This Earth divided we will make whole, so it can be a common treasury for all. Runnymede Eco Village Lives On + Saturday’s Workshops by ecovillager In recent days there have been attempts to forcefully remove us from the disused land of Cooper’s Hill in Runnymede, Windsor. On Wednesday a High Court Enforcement Officer arrived requesting that we leave. After informing him of our intentions he decided to summon six security personnel who proceeded to carry us 40 metres away to neighbouring National Trust land. Once they had gone we returned to the Longhouse and continued with preparations for dinner. Thursday saw another attempt to remove us. This time by three security personnel, two Police Officers and a bailiff. Three of the villagers climbed onto the first floor of Longhouse. Some of the villagers were carried to the nearby National Trust land. After about 20 minutes the security and police gave up and left and we all returned to the Longhouse for a cup of tea. It is now expected that the land owner will pursue having a criminal element applied to the current civil injunction thereby giving police officers powers of arrest. Yesterday we uploaded 4 live video broadcasts via Bambuser: A report of Wednesday’s first eviction attempt: http://bambuser.com/v/2822559#t=58s the blog is HERE http://diggers2012.wordpress.com/
The Diggers of 1649, and the Runnymede Eco-Village of 2012
In the latest issue of Stir to Action, John Gurney, an historian of the Diggers of the 17th century, has some fascinating perspectives on the Runnymede Eco-Village, a squatters encampment that began in June near the site where the Magna Carta was signed by King John. In his essay, “The Diggers, the Land and Direct Activism,” Gurney reflects on the parallels between today’s encampment and a similar one that occurred in April 1649:
“It was in April 1649 that the Diggers, inspired by the writings of Gerrard Winstanley, occupied waste land on St George’s Hill in Surrey, and sowed the ground with parsnips, carrots and beans. For Winstanley, the earth had been corrupted by covetousness and the rise of privatge property, and the time was ripe for it tobecome once more a ‘common treasury for all’. Change was to be brought about by the poor working the land in common and refusing to work for hire. The common people had ‘by their labours … lifted up their landlords and others to rule in tyranny and oppression over them’, and, Winstanley insisted, ‘so long as such are rulers as calls the land theirs … the common people shall never have their liberty; nor the land ever freed from troubles, oppressions and complainings’. The earth was made ‘to preserve all her children’, and not to ‘preserve a few covetous, proud men to live at ease, and for them to bag and barn up the treasures of the earth from others, that they might beg or starve in a fruitful land’ – everyone should be able to ‘live upon the increase of the earth comfortably’. Soon all people – rich as well as poor – would, Winstanley hoped, be persuaded to throw in their lot with the Diggers and work to create a new, and better society. To Winstanley, agency was key, for ‘action is the life of all and if thou dost not act, thou dost nothing’.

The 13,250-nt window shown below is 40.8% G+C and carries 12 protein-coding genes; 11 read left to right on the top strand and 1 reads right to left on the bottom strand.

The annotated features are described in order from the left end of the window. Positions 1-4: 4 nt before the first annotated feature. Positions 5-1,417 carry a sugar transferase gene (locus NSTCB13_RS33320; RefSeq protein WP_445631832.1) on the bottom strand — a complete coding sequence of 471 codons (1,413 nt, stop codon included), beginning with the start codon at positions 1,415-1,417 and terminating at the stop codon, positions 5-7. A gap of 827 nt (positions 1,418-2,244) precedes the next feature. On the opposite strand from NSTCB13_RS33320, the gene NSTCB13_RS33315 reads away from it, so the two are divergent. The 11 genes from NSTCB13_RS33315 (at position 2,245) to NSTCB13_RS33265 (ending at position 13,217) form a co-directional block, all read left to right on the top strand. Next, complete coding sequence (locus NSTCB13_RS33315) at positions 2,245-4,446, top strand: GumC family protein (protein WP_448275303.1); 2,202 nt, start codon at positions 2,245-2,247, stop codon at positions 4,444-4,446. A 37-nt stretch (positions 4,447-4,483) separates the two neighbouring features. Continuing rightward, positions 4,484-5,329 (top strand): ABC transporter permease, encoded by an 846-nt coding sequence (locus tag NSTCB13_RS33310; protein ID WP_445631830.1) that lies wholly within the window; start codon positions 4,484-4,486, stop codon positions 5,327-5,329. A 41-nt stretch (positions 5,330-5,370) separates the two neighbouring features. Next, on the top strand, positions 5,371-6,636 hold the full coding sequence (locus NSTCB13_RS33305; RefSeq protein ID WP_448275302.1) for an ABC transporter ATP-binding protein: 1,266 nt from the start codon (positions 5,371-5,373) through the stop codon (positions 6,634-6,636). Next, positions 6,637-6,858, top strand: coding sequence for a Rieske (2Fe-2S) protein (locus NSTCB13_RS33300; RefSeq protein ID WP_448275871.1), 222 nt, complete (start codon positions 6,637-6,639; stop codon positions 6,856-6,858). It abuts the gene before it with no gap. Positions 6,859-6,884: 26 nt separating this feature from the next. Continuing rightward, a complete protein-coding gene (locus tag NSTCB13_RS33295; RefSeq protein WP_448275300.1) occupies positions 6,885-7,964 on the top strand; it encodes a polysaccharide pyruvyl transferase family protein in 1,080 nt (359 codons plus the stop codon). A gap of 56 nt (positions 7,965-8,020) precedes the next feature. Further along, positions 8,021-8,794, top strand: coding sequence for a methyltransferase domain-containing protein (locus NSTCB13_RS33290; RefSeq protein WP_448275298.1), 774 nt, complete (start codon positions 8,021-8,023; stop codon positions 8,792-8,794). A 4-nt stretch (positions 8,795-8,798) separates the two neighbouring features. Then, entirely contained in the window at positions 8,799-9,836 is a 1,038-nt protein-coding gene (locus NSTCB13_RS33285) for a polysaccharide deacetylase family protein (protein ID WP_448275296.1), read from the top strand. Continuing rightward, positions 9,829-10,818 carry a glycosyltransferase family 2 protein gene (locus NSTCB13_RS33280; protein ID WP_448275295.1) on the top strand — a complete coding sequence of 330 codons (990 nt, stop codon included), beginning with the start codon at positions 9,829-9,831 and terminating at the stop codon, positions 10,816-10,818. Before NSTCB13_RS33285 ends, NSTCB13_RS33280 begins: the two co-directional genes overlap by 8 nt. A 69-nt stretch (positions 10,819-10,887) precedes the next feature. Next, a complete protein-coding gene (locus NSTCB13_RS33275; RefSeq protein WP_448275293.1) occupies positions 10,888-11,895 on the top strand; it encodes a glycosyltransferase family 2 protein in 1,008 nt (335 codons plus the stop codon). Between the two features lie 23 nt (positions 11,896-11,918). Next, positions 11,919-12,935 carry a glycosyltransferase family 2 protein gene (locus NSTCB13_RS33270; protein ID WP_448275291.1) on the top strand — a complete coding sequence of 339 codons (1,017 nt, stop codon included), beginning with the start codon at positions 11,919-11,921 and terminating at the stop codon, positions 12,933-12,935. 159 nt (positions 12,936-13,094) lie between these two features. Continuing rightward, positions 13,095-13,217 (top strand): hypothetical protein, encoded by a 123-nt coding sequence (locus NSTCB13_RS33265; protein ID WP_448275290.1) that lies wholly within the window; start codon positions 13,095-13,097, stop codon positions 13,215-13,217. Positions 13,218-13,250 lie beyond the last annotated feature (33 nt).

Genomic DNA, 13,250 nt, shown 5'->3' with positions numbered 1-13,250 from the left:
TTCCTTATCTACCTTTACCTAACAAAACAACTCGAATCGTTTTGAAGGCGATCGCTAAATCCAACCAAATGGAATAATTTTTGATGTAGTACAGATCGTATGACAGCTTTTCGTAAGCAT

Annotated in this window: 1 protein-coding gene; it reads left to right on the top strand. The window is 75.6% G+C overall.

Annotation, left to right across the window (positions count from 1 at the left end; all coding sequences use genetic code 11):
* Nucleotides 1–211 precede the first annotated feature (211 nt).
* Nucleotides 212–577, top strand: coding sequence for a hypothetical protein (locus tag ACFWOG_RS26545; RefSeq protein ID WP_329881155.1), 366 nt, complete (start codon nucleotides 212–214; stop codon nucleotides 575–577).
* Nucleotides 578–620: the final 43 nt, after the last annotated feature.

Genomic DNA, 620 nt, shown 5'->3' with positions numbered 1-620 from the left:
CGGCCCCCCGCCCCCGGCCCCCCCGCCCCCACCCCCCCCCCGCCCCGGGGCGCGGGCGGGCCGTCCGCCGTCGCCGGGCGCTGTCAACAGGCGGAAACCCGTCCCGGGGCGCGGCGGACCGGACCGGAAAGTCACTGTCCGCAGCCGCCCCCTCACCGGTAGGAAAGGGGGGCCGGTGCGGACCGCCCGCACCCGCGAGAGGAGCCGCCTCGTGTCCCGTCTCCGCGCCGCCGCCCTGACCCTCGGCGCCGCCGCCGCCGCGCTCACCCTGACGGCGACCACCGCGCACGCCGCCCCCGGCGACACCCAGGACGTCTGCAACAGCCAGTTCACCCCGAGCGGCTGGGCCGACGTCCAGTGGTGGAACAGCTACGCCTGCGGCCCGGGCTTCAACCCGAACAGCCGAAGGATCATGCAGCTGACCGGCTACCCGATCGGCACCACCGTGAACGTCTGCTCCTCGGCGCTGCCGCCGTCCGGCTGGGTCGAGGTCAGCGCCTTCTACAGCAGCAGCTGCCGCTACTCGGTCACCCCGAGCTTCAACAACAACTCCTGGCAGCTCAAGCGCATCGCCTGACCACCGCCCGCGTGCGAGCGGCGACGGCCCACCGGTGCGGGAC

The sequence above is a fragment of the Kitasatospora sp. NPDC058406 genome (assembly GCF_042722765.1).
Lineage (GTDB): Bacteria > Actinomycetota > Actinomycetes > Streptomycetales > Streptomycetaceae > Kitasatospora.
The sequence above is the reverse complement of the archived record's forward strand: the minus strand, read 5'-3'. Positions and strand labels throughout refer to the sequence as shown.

….Digging lasted for just over a year from April 1649. The Surrey Diggers abandoned their St George’s Hill colony in the summer of 1649, after having succumbed to frequent assaults and legal actions, and by late August they had relocated to the neighbouring parish of Cobham. Here they remained until 19 April 1650, when local landowners brought hired men to destroy their houses and burn the contents and building materials. New Digger colonies had, however, sprung up elsewhere, inspired by the Surrey Diggers’ example and by Winstanley’s extraordinarily rich body of writings.
Gurney traces the history of land activism in England inspired by the Diggers, including the “The Land Is Ours” movement in the 1990s. The Runnymede Diggers have adopted the sloan, “To make the waste land grow,” which seems like a nice riposte to John Locke and his claims that private property rights were the primary tool for encouraging the development of “waste lands.” Not necessary so. In Spain today, hundreds of jobless farmworkers are taking over vast tracts of land that their wealthy owners are leaving uncultivated, thanks to government subsidies and absentee owners, as the New York Times reports.
Gurney’s full piece can be read here. His new book, Gerrard Winstanley: the Digger’s Life and Legacy, will be published by Pluto Press in November. He also wrote the book, Brave Community: The Digger Movement in the English Revolution (Manchester University Press, 2007; reissued in paperback, 2012).
In the same issue of Stir, Derek Wall, the former Principal Speaker of the Green Party of England and Wales, puts forward a theme that is gaining increasing traction – the commons-based economy as a new way forward. In an essay, “Commons: Alternatives to Market and State,”
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